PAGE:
However unless a person is willing to take action it is unlikely to be effective. This is a popular approach as it views health as a property of the individual so it is therefore reasonable to assume that someone can make real improvements in their health by changing their lifestyle. As the Design to Smile programme is nationwide the Trans-theoretical Model is an appropriate model for the recruitment of an entire population. (Prochaska & DiClemente, 1983; Prochaska, DiClemente, & Norcross, 1992; Prochaska & Velicer, 1997) It is an integrative model of behavior change.
Key constructs from other theories are integrated. However behaviour can be a response to the conditions in which people live and the causes of these conditions which can make any change extremely complex, unemployment, poverty, alcohol and drugs may be part of their everyday life and be outside of their control. The aim is to change individual attitudes and behaviours so that they adopt healthier lifestyle; examples include not smoking for brushing their teeth.
Those using this approach will be convinced that a healthy lifestyle is in the best interest of their client and feel a sense of response to encourage as many people as possible to adopt a healthy lifestyle. I am currently a volunteer at a Welsh Medium Nursery, the geographical location means that it is in a community first area with high levels of poverty, the setting has recently joined the Designed to Smile programme so I decided to concentrate on oral hygiene for this health Promotion with the aim getting the children to brush their teeth regularly and understand what food are healthy for our teeth and what foods can harm our teeth.
I also aimed at providing parents with a better understanding of oral hygiene by producing an information leaflet for them. (appendix A) As it is a nursery, the children are aged between 2 and 4 years, I chose only five children at a time, grouped them according to age and stage of development to ensure that they would fully understand the teaching. I had already identified the need for the health promotion and had gathered the resources I would use including, story books, flash cards, a puppet, tooth brushes and tooth paste.
During any health promotion ethical issues have to be considered there are four widely accepted ethical principles (Beauchamp & Childress 1995 cited in Foundations for Health Promotion) Respect the rights of individuals and their right to determined their lives The commitment to do actions that are of benefit The obligation not to harm patients or clients (if in doubt precaution should prevail) The obligation to act fairly when dealing with competing claims for resources or rights. Naidoo& Wills (2009:89)
These principles provide the framework for constant moral decision making. Seedhouse (1998) has developed these principles into a grid that can be used as a toll by practitioners to ensure basic principles and values are met. All areas of ethical consideration were adhered to; parents were given consent forms to give their permission for the children to take part in the programme and as it is a national programme to improve oral hygiene I was acting in a manner that was beneficial to their health.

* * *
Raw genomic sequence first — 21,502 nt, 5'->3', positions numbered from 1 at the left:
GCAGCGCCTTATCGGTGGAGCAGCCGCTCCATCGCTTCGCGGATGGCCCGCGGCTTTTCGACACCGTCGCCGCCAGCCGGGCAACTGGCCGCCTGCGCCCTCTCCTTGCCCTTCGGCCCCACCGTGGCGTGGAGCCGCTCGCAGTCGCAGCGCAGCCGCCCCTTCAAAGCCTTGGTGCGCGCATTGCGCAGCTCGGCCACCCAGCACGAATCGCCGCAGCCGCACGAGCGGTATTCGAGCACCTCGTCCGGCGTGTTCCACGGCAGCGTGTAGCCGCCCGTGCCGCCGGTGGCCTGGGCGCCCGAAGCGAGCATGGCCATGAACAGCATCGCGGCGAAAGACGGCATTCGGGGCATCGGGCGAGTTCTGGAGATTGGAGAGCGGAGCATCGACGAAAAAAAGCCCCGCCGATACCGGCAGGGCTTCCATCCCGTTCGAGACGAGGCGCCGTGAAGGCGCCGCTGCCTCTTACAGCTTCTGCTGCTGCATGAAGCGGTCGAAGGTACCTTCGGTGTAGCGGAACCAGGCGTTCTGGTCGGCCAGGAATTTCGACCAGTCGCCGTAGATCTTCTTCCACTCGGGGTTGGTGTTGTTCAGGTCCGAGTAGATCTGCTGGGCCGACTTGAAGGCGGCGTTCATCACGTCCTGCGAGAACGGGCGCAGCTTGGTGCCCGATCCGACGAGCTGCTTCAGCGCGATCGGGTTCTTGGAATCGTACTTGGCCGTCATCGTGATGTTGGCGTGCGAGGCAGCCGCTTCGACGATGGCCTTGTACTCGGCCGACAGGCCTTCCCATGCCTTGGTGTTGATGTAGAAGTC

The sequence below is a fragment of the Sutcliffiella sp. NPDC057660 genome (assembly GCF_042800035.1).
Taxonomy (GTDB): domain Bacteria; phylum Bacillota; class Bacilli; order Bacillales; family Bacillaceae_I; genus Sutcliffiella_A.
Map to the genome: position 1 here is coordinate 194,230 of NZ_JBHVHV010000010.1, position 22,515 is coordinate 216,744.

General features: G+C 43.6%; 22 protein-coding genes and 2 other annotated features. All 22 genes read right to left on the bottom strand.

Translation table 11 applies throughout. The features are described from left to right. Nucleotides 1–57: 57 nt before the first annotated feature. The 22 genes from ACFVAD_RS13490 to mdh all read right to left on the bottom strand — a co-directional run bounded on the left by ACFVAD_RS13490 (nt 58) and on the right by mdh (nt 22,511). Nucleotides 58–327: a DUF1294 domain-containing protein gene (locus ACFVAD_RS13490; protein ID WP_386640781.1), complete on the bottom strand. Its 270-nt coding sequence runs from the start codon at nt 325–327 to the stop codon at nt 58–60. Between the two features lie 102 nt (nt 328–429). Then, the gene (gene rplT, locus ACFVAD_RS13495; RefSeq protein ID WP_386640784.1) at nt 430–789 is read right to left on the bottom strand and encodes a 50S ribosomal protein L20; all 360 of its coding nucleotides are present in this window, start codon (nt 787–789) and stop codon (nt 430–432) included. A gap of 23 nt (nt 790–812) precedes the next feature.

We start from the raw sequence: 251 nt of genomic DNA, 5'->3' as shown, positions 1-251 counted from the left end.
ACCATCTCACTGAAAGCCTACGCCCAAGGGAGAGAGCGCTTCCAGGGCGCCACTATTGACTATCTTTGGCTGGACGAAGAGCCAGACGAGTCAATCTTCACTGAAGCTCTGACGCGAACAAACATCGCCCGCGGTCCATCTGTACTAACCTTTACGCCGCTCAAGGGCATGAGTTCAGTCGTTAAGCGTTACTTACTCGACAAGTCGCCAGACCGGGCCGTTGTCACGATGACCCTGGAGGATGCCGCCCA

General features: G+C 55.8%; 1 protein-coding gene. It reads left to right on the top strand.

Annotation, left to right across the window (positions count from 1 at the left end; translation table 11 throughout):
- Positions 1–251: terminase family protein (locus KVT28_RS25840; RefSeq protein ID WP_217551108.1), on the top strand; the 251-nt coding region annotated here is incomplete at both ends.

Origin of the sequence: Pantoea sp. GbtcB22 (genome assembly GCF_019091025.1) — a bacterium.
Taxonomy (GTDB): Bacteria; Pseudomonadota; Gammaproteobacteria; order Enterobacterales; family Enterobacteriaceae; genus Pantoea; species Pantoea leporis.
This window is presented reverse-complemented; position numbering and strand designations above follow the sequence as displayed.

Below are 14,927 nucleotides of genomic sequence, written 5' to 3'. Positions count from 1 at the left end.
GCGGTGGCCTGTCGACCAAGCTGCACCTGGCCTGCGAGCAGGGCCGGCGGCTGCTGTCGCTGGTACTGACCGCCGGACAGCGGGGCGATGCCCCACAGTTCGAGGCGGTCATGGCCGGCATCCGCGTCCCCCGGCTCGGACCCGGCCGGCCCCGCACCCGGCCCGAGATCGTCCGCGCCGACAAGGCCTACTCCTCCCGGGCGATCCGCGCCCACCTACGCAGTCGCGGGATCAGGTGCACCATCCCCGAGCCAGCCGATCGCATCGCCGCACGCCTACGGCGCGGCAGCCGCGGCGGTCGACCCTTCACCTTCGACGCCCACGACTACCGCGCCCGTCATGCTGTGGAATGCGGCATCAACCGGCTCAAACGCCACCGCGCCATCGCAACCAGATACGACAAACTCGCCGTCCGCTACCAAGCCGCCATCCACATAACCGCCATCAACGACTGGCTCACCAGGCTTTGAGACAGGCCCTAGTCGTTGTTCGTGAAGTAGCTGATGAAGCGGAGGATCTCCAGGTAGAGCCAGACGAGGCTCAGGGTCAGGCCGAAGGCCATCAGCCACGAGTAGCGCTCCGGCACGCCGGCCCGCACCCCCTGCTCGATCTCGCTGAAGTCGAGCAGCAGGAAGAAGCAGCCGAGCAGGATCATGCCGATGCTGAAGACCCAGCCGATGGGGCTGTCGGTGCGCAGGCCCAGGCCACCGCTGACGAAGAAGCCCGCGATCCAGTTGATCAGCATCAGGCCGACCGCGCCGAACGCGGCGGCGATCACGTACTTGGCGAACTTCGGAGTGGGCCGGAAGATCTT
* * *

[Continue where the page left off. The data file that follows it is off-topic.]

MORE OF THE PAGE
I began by asking the children about their teeth and asked them to take a look at one another , I then showed them flash cards of healthy teeth and non healthy teeth and whilst using age appropriate language we discussed foods that were healthy and non healthy to our teeth. I then got the puppet out and introduced it to the children and they had a little bit of fun with it whist asking questions about the demist and tooth brushing, because the children were so eager to learn they asked me if they could see the toothpaste, so I took that opportunity to tell them about the ‘magic ingredient’ (fluoride) and how it helps our teeth.
I then went on to read a story called “ Pepper Pig goes to the Dentist” , I chose this book because he is a well known television character for children of this age and again this sparked a lot of discussion about who had been to the dentist and what had happened whilst they were there. At this point I had to consider health and safety implications as it was time to actually brush their teeth. All the staff at the setting has received training from the Design to Smile co-coordinator on health and hygiene.
The children then went to the toilet to wash their hands before sitting at the table to brush their teeth. The tooth brushing are all named and were given out to the children, by placing the brushes in the air it reduces the chances of cross contamination between children’s brushes. The toothpaste is placed on a paper towel and scooped onto their brushes and then they begin for 2 minutes, whilst this is going on I have the puppet and I am brushing its teeth encouraging them to cover all surfaces , top, sides, back and front of teeth through the use of songs.
The brushes were then collected and away to be washed. I thanked the children for helping me with the promotion and it was at that point that I finished. Evaluation is an important aspect of all planned activities, as Hawe et al 1994:298 states “Sometimes to avoid ‘failure’, health promoters may avoid evaluation” On reflection, I felt that the promotion went really well, I allowed it to go in the direction that the children naturally wanted it to, there were things that I missed out and there was an occasion when some children were not so interested and I really should have encouraged them more to join in.
I was also very conscious of my time management as I had not practiced before hand and felt as though I rushed through sections of it. I intend to check with parents/carers to see if the children are more cooperative when brushing their teeth at home and also ask parents in approximately 6-12 months if after a visit to the dentist there has been any improvement in their oral health. I fully intend to run the promotion every 3 months and will improve my professional ability by using the Reflective Cycle (Gibbs 1998) and making improvements.
The way children live their lives is by example and they cannot always be expected to know what is right and wrong so it is a our job to provide the time to support their understanding of what things affect their health Learning would be exceedingly laborious, not to mention hazardous, if people had to rely solely on the effects of their own actions to inform them what to do. Fortunately, most human behavior is learned observationally through modeling: from observing others one forms an idea of how new behaviors are performed, and on later occasions this coded information serves as a guide for action.